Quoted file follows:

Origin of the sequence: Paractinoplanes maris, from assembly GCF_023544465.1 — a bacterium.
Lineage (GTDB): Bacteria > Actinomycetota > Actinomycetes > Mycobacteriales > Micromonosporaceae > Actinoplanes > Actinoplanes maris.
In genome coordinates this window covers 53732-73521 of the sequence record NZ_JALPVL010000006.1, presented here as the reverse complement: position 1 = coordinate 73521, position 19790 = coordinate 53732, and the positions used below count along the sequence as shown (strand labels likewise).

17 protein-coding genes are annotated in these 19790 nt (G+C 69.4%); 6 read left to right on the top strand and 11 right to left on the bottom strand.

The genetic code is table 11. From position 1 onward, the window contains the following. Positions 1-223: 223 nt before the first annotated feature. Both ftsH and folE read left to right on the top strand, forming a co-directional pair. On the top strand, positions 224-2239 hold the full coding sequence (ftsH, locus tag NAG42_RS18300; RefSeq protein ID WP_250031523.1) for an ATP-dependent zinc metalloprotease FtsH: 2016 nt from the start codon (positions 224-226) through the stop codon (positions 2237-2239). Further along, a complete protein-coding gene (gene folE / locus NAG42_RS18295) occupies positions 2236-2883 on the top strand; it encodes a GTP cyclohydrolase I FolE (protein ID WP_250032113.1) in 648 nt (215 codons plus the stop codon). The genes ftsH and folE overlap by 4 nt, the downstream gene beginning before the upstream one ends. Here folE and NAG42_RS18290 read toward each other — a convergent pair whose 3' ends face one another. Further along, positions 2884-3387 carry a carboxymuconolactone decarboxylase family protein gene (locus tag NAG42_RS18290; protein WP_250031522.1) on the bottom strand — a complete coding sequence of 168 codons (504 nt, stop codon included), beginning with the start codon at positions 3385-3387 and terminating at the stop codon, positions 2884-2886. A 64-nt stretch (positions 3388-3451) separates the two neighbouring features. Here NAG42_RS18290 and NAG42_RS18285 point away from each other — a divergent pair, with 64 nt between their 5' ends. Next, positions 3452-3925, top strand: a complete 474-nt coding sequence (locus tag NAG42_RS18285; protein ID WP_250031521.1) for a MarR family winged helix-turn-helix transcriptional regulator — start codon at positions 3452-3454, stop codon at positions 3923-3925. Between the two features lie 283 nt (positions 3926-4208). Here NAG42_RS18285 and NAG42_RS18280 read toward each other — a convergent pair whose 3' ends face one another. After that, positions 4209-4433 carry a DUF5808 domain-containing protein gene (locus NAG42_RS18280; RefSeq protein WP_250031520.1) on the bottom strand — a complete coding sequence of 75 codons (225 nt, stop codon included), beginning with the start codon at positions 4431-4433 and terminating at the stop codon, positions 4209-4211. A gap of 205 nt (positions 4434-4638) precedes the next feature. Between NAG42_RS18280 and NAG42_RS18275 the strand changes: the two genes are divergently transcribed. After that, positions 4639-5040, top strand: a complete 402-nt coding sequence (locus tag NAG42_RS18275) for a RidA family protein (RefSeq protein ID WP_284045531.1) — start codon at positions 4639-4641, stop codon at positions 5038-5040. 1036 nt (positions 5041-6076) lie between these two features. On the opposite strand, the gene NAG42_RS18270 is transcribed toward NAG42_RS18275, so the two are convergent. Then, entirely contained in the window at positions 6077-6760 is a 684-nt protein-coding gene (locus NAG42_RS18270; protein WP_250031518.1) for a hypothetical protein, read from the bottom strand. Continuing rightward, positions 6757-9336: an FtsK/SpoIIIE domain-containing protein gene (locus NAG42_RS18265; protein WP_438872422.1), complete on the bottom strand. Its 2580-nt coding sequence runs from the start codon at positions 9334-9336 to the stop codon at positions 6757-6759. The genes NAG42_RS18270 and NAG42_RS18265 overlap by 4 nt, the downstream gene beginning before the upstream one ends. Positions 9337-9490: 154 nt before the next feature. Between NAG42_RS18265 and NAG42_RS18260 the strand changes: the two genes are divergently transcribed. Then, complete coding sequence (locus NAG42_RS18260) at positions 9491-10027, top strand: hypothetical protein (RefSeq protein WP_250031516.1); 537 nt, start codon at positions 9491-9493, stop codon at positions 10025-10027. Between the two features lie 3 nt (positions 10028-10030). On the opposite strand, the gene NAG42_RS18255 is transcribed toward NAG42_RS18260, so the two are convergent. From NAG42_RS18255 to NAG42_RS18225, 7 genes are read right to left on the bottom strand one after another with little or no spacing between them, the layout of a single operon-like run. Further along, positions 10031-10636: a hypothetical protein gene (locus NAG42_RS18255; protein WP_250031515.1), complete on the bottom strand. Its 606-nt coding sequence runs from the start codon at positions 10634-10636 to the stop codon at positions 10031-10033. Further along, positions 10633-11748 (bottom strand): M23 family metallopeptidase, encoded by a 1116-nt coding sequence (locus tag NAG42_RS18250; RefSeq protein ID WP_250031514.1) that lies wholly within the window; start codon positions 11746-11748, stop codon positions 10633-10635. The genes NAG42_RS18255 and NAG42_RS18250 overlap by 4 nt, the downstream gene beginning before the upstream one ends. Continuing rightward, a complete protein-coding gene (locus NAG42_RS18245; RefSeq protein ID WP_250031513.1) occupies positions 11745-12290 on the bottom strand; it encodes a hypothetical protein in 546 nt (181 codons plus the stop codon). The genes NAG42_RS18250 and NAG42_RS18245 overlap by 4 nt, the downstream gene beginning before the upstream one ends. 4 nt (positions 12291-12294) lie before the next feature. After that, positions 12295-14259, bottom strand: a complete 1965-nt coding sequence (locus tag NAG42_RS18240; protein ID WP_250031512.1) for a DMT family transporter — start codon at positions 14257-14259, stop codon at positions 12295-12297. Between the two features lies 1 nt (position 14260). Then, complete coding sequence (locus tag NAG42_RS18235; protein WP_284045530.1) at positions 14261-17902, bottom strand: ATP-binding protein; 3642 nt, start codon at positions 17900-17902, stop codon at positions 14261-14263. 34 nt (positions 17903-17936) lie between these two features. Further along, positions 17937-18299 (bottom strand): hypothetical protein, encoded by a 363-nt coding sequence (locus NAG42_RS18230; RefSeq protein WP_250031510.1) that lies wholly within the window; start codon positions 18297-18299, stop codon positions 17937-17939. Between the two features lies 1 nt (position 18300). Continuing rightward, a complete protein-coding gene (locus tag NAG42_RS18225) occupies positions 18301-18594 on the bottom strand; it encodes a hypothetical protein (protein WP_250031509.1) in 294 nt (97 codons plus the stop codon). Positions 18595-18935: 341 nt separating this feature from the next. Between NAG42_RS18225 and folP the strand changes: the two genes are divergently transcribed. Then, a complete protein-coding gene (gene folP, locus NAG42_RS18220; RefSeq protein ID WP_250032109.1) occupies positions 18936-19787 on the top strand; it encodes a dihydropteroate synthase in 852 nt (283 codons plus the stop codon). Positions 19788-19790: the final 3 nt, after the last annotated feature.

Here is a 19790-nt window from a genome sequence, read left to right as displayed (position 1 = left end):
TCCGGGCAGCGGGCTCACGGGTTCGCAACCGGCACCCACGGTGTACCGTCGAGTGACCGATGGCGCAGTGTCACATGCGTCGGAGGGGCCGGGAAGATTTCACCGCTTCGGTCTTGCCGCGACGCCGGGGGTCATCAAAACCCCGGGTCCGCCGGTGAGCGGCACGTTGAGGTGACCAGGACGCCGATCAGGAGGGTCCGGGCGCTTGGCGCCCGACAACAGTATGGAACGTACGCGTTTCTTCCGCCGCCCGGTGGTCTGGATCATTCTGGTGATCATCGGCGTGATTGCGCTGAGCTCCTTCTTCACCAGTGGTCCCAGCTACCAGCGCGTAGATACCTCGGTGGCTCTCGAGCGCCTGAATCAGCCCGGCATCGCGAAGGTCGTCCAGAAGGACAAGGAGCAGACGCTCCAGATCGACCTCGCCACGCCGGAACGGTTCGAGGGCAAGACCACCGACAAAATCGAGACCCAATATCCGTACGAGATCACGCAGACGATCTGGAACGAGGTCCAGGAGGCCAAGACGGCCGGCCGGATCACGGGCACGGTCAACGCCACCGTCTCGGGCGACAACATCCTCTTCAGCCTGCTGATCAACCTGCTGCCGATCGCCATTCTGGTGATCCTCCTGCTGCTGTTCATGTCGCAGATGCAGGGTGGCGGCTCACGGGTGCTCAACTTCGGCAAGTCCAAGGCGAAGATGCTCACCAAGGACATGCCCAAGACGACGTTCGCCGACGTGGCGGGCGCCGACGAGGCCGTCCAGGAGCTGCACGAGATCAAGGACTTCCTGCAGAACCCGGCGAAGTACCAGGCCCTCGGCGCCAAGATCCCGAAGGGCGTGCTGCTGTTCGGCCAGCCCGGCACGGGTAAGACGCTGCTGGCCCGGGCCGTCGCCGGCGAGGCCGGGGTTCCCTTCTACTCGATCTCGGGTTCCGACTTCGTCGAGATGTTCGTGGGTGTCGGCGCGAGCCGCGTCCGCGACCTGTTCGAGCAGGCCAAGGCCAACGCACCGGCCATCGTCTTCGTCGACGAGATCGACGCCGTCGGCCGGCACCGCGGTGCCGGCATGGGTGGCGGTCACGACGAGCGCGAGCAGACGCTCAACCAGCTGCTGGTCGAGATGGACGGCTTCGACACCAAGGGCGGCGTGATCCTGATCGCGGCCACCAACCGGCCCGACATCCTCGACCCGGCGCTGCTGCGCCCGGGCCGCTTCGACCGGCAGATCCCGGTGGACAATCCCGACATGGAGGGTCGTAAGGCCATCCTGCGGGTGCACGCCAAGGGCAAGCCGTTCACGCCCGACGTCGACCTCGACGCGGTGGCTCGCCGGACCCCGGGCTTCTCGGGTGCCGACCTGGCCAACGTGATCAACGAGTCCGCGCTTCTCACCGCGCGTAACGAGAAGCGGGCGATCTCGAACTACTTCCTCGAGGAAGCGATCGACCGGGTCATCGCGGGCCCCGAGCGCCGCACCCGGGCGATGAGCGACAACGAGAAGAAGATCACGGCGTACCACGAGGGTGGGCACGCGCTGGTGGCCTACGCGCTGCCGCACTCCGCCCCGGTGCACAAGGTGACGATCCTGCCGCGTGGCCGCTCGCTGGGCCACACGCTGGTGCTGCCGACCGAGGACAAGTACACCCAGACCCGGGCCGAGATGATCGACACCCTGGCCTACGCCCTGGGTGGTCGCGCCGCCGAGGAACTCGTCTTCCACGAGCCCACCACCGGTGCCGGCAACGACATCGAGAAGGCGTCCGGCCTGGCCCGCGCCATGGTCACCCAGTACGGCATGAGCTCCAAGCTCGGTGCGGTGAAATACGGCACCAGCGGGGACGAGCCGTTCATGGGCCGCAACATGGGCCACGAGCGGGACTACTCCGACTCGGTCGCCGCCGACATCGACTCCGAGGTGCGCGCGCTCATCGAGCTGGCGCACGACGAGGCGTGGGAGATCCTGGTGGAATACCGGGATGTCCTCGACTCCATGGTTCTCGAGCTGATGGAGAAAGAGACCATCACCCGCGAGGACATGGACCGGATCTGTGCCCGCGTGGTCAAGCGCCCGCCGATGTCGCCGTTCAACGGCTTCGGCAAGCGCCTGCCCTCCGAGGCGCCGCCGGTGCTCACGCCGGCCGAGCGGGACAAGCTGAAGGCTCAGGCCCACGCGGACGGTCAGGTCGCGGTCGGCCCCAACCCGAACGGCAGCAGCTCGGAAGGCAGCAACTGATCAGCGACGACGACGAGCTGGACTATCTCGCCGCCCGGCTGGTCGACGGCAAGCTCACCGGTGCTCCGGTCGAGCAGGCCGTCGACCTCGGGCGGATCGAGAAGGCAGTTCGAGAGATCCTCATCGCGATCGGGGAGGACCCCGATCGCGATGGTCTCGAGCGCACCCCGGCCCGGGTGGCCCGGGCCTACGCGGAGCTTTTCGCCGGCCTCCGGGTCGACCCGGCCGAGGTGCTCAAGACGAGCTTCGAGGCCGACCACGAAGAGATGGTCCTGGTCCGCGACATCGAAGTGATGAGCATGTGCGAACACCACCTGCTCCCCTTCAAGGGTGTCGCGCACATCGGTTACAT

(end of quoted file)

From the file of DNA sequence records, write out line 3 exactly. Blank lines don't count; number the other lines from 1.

In genome coordinates this window covers 53732-73521 of the sequence record NZ_JALPVL010000006.1, presented here as the reverse complement: position 1 = coordinate 73521, position 19790 = coordinate 53732, and the positions used below count along the sequence as shown (strand labels likewise).